March 22, 2019
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Leader of regional waste processing group resigns ahead of Hampden facility debut

Micky Bedell | BDN
Micky Bedell | BDN
Municipal Review Committee Executive Director Greg Lounder speaks during the groundbreaking ceremony for the Fiberight municipal solid waste and recycling facility in Hampden, Oct. 26, 2016.

The head of a regional organization that handles the waste processing needs for 115 communities across eastern, northern and central Maine is resigning just as the group is due to start sending some of its waste to a new, state-of-the-art processing facility in Hampden.

That organization, the Municipal Review Committee, announced Friday that Executive Director Greg Lounder will step down March 1 and pursue other lines of work.

The new facility, which has been developed by the company Fiberight, is expected to start accepting some recyclables from the group’s member communities in March, before beginning to accept some household trash in April and ramping up operations through May and June, according to plans that Fiberight recently shared with the Municipal Review Committee.

[Fiberight now expects Hampden waste plant to start up in April, a year after scheduled start]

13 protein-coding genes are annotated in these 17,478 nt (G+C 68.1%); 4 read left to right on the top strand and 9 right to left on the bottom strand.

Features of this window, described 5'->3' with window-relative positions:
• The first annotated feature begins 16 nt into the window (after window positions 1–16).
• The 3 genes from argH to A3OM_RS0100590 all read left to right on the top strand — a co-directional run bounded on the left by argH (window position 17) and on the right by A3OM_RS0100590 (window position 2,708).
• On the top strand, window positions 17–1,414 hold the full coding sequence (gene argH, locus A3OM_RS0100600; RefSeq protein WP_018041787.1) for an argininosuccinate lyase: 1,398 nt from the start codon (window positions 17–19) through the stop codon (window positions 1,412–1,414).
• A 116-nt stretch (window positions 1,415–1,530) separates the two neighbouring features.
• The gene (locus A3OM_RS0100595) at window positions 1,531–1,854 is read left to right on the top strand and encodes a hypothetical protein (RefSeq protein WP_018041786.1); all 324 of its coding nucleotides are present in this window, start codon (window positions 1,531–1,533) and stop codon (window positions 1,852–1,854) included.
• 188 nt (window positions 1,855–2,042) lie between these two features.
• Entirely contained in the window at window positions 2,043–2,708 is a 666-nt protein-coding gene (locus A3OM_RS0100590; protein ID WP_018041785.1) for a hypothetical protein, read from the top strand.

The Friday announcement said Lounder was stepping down after 25 years on the job “to explore new career opportunities.”

“Lounder worked tirelessly for many years, and he will be sorely missed by many,” a press release stated. “[B]ut with the plant coming online next month he felt this was a good time to step down and support a management transition plan. Lounder also has offered to share his institutional knowledge in the future should the need arise.”

The board of directors of the Municipal Review Committee will formally consider Lounder’s resignation at its Feb. 27 meeting, where a management transition plan will be announced. The job of executive director will be advertised in the coming weeks.

“Nothing will ever replace the sense of pride and accomplishment I have for the work of the MRC to successfully see this project transition from ‘back of the napkin’ concepts to the first trucks rolling into the advanced recycling and processing facility in a few weeks,” Lounder said of Fiberight’s project. “It’s been a long journey, but I’m confident in the abilities of my counterparts to take it from here and for the MRC to continue its mission.”

Fiberight originally expected the Hampden facility to start accepting waste last April, but the expected opening has been delayed a full year. Officials have attributed the delay to multiple factors, including weather that slowed construction last winter, a legal challenge to the project’s environmental permits and a changing market for recycled goods.

Members of the Municipal Review Committee used to send their waste to the Penobscot Energy Recovery Co. facility in Orrington, but decided to leave that arrangement because last year’s end to a power purchase agreement between PERC and Emera Maine would have affected the rates that sending communities would have to pay to dispose of their waste.

 



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